"I went through a whole series of very, very strong emotions," Benítez recently told the Santiago Times. "Several times we thought we’d found it. All that adrenaline, thinking ‘I can’t believe it. This is incredible. We’re finally going to find this thing that’s been lost for so long, forgotten by history. We’re going to rescue it and give it the place it deserves in history.’"

For nearly a week the team attempted to do just that. Working in pairs, divers descended over and over again into the Bay’s dark, frigid waters. They made some interesting finds. Six times the divers stumbled upon previously unregistered shipwrecks, among them an ornate and well-preserved
century clipper. Aware that the clock was ticking, however, Benítez urged the divers not to waste too much time on the accidental finds. Instead he pleaded with them to stay focused, to keep looking.

In the end, the divers were not able to locate the Flach. As the fifth and final day of the expensive search came to a close, Benítez was forced to admit defeat.

"When we didn’t find it," the eccentric sub seeker explained, "I felt a huge sense of frustration, of deep sadness. Alone in my car, at about 6 p.m., I headed back (to Santiago). The last dive had come to an end. All the reporters were calling me, asking me how I was, how I felt. I didn’t want to answer. I wanted time to reflect on it all."

It was then, during that moment of reflection, that Benítez experienced something of a revelation. Driving alone along Route 68, the gray-haired filmmaker received what he now describes as a direct message from the very man who created the one-of-a-kind submarine: Karl Flach himself.

"The idea (of the message) was that there was no way it would only take me five days to find something so important, in which 11 people died, something that involved such an enormous effort (to build). This search was going to be difficult. Our effort was going to have to somehow measure up to all that... And so I said to myself, ‘go for it. Keep going for it. Stay with it. We’re getting closer.’"

Between 1864 and 1866 Chile and Peru were embroiled in a war with Spain that began when the later seized Peru’s guano-rich Chincha Islands. As part of the war effort, then Chilean President José Joaquín Pérez commissioned the construction of a submarine, only a few of which had ever been built anywhere in the world.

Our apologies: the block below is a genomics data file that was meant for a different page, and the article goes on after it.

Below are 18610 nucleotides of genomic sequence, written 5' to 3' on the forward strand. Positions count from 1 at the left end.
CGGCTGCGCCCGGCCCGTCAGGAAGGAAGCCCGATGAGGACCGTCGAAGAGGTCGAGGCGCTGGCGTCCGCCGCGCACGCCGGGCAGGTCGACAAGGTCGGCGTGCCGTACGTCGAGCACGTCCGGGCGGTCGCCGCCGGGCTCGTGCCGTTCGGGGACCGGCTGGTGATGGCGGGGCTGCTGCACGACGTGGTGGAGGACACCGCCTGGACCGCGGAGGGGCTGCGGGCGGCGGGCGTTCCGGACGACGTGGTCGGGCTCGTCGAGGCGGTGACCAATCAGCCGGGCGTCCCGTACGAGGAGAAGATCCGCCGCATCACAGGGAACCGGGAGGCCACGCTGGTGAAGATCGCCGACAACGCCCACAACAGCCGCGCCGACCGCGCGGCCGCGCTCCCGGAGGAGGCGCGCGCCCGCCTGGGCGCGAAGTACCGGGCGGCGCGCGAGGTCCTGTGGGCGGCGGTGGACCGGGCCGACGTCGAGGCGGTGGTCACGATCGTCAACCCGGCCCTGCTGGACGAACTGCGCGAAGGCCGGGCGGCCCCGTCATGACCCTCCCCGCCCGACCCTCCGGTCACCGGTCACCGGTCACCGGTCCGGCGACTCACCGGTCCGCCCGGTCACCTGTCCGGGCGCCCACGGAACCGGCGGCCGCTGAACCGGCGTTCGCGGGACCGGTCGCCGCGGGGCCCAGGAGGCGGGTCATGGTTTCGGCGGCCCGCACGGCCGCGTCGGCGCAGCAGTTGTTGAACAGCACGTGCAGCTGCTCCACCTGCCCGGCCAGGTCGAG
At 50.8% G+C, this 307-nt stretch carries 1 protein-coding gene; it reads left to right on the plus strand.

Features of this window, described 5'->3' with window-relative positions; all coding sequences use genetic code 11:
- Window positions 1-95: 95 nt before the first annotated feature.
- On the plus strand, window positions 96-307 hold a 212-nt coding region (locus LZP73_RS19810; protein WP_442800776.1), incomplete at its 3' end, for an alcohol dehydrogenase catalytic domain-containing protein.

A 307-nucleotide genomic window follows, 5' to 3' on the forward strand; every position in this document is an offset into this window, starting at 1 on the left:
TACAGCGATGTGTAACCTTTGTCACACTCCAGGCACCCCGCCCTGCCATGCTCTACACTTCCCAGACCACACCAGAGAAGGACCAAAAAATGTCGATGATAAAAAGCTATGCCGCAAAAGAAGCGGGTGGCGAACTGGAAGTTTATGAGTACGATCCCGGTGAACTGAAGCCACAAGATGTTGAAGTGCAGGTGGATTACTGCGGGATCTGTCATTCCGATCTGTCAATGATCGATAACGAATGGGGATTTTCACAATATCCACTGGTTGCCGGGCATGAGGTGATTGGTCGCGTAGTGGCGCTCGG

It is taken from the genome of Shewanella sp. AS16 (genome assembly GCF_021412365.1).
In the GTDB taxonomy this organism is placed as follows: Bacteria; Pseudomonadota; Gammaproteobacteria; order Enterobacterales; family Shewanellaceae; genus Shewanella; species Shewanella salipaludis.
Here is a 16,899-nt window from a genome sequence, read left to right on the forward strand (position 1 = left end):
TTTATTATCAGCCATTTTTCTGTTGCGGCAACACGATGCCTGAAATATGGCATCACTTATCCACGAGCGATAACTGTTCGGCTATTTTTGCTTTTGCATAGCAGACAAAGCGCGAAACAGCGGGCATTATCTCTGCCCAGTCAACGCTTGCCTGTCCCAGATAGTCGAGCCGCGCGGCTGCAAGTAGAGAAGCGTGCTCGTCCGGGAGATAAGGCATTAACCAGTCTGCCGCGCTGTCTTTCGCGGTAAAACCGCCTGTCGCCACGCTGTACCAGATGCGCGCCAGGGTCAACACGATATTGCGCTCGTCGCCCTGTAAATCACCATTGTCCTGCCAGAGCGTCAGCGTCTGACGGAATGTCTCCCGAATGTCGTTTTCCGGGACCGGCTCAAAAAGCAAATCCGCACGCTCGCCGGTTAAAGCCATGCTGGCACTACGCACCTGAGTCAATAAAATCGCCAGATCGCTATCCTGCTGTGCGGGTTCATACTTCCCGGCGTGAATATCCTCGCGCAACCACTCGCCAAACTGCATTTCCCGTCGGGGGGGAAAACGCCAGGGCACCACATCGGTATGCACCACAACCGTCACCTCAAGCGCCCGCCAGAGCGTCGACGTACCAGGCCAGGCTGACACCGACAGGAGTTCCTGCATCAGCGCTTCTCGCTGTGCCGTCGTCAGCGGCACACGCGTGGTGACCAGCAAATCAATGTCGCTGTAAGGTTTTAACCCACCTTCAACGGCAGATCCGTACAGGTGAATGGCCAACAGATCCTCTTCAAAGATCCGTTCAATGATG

The president’s request actually resulted in two submarine prototypes – one designed and built by a man named Gustavo Heyermann, the other by Flach. Heyermann’s vessel, unfortunately, sank on its maiden voyage. Flach’s sub, however, seemed to work quite well – at least during several days of initial testing.

Designed to protect Valapariso harbor from attack (the Spanish fleet in fact bombarded and leveled the city on Jan. 31, 1866), Flach’s pedal-powered submarine was equipped with two cannons, one built right into the nose of the vessel. Constructed entirely of steel, it was 12.5 meters long, 1.5 meters wide and weighed an estimated 100 tons.

Then, on May 3, 1866, Flach, his 11-year-old son and nine other crewmembers boarded the doomed submarine for what would be its final voyage. Something went horribly wrong and the heavy machine sank to the ocean floor, condemning all 11 people to Davey Jones’ proverbial locker.

Benítez first learned about the tragedy only about a year-and-a-half ago – through a man called Salvador Villanueva, a Chilean inventor he met while working on a television program called "De Mentes Geniales." (Ed. note: the title of the program is a Spanish play on words, meaning both ‘Mad Geniuses’ or ‘Of Brilliant Minds’)

"He seemed to me to be a demente genial (a mad genius), someone who would be perfect for the show," according to Benítez. "Then (Villanueva) said to me, ‘no, there’s something even crazier, even more brilliant that’s located in the middle of Valparaiso Bay. It’s Latin America’s first submarine, which sank 140 years with 11 people on board. And no one has ever looked for it.’"

Benítez, attracted in large part to the sheer madness of it all, decided to do just that – to set out in search of the sub. The result has been months and months of research, fundraising, filming, interviewing and, most recently, actual exploration of the bay. He convinced companies like Subaru and Lider to invest. He brought the Chilean Navy on board. At one point he even visited a psychic, to bring in, he said, a paranormal angle to the story.

"The psychic corroborated everything," said Benítez. "She said to me, ‘I don’t look for objects. I don’t have that ability. I don’t look for trucks, or cargo containers. I don’t look for treasure. And I don’t look for submarines. Because I can’t perceive objects, only people.’ And I said, ‘Inside this submarine there are 11 people who have been dead for 140 years.’ Then she was able to corroborate exactly the same information that we also had; that it was located 50 meters down, that it was near the coastline, etc."

Now, despite his disappointment over the failed December search, Benítez is ready to try again. With the assured cooperation of the Navy, the Santiago-based Universidad Internacional SEK – which happens to have a department dedicated exclusively to sub-aquatic archeology – and the continued support of their corporate sponsors, the team is preparing to resume the search starting in early April.

This time around Benítez is even more confident he’ll finally locate the missing Flach. For starters, the team will be using twice the number of divers and spending twice the number of days out on the water. They’ve also, through trial and error, improved their search techniques, according to Benítez.

"We’re now going to make corrections, improve and optimize our search," he said. "First off, the divers are very motivated. Their instructions usually involve things like going down and removing a mine, things that aren’t all that exciting. Now they’re moved by this very historic, very (Jaques) Cousteau-like spirit. They’re hungry."